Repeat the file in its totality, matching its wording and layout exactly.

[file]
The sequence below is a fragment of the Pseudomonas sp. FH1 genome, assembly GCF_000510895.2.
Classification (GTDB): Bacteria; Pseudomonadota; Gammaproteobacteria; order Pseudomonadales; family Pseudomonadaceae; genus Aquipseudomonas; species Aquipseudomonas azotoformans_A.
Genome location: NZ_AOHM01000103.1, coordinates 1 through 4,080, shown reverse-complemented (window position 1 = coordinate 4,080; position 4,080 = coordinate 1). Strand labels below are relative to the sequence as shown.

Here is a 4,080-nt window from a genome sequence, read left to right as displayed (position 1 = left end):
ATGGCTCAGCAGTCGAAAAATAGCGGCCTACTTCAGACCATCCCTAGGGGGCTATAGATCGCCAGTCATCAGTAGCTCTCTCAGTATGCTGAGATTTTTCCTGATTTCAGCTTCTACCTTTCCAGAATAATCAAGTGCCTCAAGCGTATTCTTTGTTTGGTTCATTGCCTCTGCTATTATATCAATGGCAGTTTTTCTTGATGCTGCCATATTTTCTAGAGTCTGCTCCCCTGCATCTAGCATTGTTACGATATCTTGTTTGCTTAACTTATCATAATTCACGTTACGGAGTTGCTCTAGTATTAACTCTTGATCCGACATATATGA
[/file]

The sequence below is a fragment of the Pseudomonas sp. FH1 genome, assembly GCF_000510895.2.
Classification (GTDB): Bacteria; Pseudomonadota; Gammaproteobacteria; order Pseudomonadales; family Pseudomonadaceae; genus Aquipseudomonas; species Aquipseudomonas azotoformans_A.
Genome location: NZ_AOHM01000103.1, coordinates 1 through 4,080, shown reverse-complemented (window position 1 = coordinate 4,080; position 4,080 = coordinate 1). Strand labels below are relative to the sequence as shown.

Here is a 4,080-nt window from a genome sequence, read left to right as displayed (position 1 = left end):
ATGGCTCAGCAGTCGAAAAATAGCGGCCTACTTCAGACCATCCCTAGGGGGCTATAGATCGCCAGTCATCAGTAGCTCTCTCAGTATGCTGAGATTTTTCCTGATTTCAGCTTCTACCTTTCCAGAATAATCAAGTGCCTCAAGCGTATTCTTTGTTTGGTTCATTGCCTCTGCTATTATATCAATGGCAGTTTTTCTTGATGCTGCCATATTTTCTAGAGTCTGCTCCCCTGCATCTAGCATTGTTACGATATCTTGTTTGCTTAACTTATCATAATTCACGTTACGGAGTTGCTCTAGTATTAACTCTTGATCCGACATATATGA